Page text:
Although they may be reluctant to discuss their relapse with you due to the emotions encountered, ensuring that your friend, loved one or employee knows that you are there for them could prevent them from allowing their relapse to control their life.
Likewise, initiating a conversation with the alcoholic who has relapsed could provide them with the psychological and physical support they need to contact a drug and alcohol rehab to seek professional help.
In addition to initiating a supportive and empathetic conversation, offering reassurance to the alcoholic who has relapsed may help them realise that they are not alone.
This reassurance could essentially help an alcoholic who has relapsed avoid negative thoughts, such as “I am a failure” or “I am not good enough”, which could otherwise cause a relapse to intensify.
Encourage Them To Make Contact With Their Sponsor or Recovery Support Worker
Irrespective of the rehab that the alcoholic who has relapsed attended, as part of their aftercare support, they will likely have either a sponsor or a recovery support worker.
If an alcoholic experiences a relapse, we would advise you to encourage them to make contact with their sponsor or recovery support worker. This will enable them to seek immediate help and treatment, should it be needed.
Although many recovering alcoholics will be hesitant to contact their sponsor or recovery support worker as they will be worried about how they will be perceived should they admit that they have relapsed, doing so could essentially save their life.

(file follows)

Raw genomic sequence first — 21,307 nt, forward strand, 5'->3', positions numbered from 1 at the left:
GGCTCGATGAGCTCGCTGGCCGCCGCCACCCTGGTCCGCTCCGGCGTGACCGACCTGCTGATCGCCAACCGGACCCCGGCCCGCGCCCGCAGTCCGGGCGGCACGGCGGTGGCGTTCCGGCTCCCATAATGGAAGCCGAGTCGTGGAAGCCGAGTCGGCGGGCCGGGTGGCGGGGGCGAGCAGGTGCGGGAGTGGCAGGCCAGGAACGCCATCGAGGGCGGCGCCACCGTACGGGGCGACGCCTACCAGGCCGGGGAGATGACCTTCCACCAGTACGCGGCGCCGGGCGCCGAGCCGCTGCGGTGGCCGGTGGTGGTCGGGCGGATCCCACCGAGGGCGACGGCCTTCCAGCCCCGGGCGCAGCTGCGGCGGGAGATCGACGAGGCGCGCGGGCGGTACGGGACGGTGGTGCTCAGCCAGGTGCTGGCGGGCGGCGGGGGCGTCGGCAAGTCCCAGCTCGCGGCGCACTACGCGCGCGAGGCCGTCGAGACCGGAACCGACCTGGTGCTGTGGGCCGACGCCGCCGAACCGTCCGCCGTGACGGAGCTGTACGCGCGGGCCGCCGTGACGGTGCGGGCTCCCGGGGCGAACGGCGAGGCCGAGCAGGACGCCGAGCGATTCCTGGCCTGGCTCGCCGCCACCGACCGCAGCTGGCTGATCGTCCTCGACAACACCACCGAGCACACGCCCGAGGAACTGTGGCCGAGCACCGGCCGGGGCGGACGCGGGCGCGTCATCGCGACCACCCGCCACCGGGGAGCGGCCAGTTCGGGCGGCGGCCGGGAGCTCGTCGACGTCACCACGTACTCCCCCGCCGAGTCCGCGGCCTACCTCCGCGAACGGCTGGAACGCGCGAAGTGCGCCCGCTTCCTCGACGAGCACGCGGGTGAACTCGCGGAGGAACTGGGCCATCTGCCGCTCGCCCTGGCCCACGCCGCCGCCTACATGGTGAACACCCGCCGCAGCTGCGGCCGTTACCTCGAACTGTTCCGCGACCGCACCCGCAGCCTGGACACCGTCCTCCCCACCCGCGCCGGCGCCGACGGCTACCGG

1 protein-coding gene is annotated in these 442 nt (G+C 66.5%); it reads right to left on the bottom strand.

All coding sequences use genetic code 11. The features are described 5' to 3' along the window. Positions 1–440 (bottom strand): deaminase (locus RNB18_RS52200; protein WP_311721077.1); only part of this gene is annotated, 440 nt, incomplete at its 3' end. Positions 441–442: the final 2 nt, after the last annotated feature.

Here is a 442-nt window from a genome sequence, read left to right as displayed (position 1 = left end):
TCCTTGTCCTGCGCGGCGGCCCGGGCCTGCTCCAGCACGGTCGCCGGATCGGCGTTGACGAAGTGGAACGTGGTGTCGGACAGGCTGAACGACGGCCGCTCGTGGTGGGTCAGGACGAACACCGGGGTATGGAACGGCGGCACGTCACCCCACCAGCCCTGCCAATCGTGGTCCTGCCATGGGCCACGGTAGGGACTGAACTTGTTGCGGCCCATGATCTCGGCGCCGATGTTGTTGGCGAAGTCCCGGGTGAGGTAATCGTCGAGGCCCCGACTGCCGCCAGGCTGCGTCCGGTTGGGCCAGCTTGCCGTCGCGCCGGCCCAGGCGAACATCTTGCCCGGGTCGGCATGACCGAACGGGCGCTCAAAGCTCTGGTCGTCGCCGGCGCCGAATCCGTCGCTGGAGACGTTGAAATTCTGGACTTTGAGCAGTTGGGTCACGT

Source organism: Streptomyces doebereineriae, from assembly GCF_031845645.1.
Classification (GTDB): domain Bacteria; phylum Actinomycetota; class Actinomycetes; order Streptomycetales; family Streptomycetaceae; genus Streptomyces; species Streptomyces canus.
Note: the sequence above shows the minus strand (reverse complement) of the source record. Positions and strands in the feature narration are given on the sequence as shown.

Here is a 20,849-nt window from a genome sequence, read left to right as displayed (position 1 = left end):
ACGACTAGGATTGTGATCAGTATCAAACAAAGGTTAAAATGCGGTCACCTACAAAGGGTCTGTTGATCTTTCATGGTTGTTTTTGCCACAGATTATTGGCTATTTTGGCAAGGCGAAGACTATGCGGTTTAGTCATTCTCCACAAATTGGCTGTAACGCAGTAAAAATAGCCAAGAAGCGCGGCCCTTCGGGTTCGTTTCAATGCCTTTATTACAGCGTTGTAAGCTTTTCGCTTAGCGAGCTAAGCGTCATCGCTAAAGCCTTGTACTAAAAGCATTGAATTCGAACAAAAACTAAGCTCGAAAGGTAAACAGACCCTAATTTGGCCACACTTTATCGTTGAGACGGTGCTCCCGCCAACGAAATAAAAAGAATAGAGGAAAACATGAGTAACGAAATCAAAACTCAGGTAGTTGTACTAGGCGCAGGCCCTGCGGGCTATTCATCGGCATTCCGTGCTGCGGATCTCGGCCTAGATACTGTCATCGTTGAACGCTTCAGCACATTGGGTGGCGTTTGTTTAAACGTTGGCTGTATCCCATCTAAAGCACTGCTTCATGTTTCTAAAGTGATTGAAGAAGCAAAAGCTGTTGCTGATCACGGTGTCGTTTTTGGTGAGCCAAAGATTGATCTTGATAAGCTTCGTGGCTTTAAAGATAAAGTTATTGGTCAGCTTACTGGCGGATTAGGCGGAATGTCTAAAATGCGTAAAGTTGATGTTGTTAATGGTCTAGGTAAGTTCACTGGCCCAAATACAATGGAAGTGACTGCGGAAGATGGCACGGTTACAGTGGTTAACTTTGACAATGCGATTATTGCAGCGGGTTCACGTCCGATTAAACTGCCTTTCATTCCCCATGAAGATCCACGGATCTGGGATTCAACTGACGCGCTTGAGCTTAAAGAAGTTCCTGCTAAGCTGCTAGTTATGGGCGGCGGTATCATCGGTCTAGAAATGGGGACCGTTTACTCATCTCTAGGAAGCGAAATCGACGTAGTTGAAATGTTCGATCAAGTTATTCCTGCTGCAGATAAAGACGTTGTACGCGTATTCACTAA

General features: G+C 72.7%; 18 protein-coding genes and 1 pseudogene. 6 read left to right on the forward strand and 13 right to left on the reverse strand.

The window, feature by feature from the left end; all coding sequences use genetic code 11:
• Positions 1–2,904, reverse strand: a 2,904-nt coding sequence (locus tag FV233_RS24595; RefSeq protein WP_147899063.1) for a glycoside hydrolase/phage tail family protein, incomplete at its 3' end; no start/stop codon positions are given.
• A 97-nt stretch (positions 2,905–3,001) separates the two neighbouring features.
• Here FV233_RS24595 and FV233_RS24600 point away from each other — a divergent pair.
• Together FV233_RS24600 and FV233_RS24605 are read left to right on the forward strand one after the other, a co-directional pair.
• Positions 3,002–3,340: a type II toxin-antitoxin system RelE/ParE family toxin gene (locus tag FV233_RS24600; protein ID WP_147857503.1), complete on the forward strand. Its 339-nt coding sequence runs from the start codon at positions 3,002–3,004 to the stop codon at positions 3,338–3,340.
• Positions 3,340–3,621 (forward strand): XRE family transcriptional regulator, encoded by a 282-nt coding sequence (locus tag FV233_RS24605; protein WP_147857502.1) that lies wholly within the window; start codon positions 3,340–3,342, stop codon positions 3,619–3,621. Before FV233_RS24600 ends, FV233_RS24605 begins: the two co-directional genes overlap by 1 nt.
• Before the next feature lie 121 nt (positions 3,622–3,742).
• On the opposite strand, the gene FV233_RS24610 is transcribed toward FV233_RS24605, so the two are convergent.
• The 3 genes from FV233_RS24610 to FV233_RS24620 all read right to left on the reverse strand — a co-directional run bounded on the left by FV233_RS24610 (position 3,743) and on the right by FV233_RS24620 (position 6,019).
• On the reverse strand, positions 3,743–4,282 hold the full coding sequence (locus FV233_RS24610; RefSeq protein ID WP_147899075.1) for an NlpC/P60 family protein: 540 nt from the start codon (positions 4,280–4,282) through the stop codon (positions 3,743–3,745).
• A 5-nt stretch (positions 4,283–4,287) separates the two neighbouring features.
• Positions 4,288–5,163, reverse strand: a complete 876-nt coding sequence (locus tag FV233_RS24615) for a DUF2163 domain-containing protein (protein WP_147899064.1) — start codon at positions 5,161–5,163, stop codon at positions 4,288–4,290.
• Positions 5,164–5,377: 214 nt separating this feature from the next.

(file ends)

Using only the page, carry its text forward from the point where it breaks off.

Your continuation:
Make Contact With A Drug and Alcohol Rehab
Although the tips shared above are extremely beneficial, if you are concerned that a loved one, friend or employee is displaying signs and symptoms that signal they have relapsed, we highly recommend making contact with a drug and alcohol rehab.
In doing so, you will find that tailored advice and guidance is provided to help you understand how to help an alcoholic who has relapsed.
Contacting a drug and alcohol rehab will also provide you with the opportunity to refer an alcoholic who has relapsed for additional addiction treatment.
Contact Us Today
Helping an alcoholic who has relapsed can be somewhat challenging. However, it is important to understand that you are not alone.
Although you may want to independently help an alcoholic who has relapsed regain control of their life and disorder once again, you must seek professional support.
If you are concerned that someone you know has relapsed, here at Addiction Advocates, we can help you refer them for treatment at a suitable drug and alcohol rehab in the United Kingdom. We can also offer you guidance and support that will greatly benefit both yourself and the alcoholic who has relapsed.
To contact us, please call us today on 0800 012 6088. Alternatively, chat with us online now or request a callback from a member of our team.
I came to you desperate, feeling so depressed and anxious. I left feeling hopeful and grateful and excited about life. I can't believe the change in just 28 days.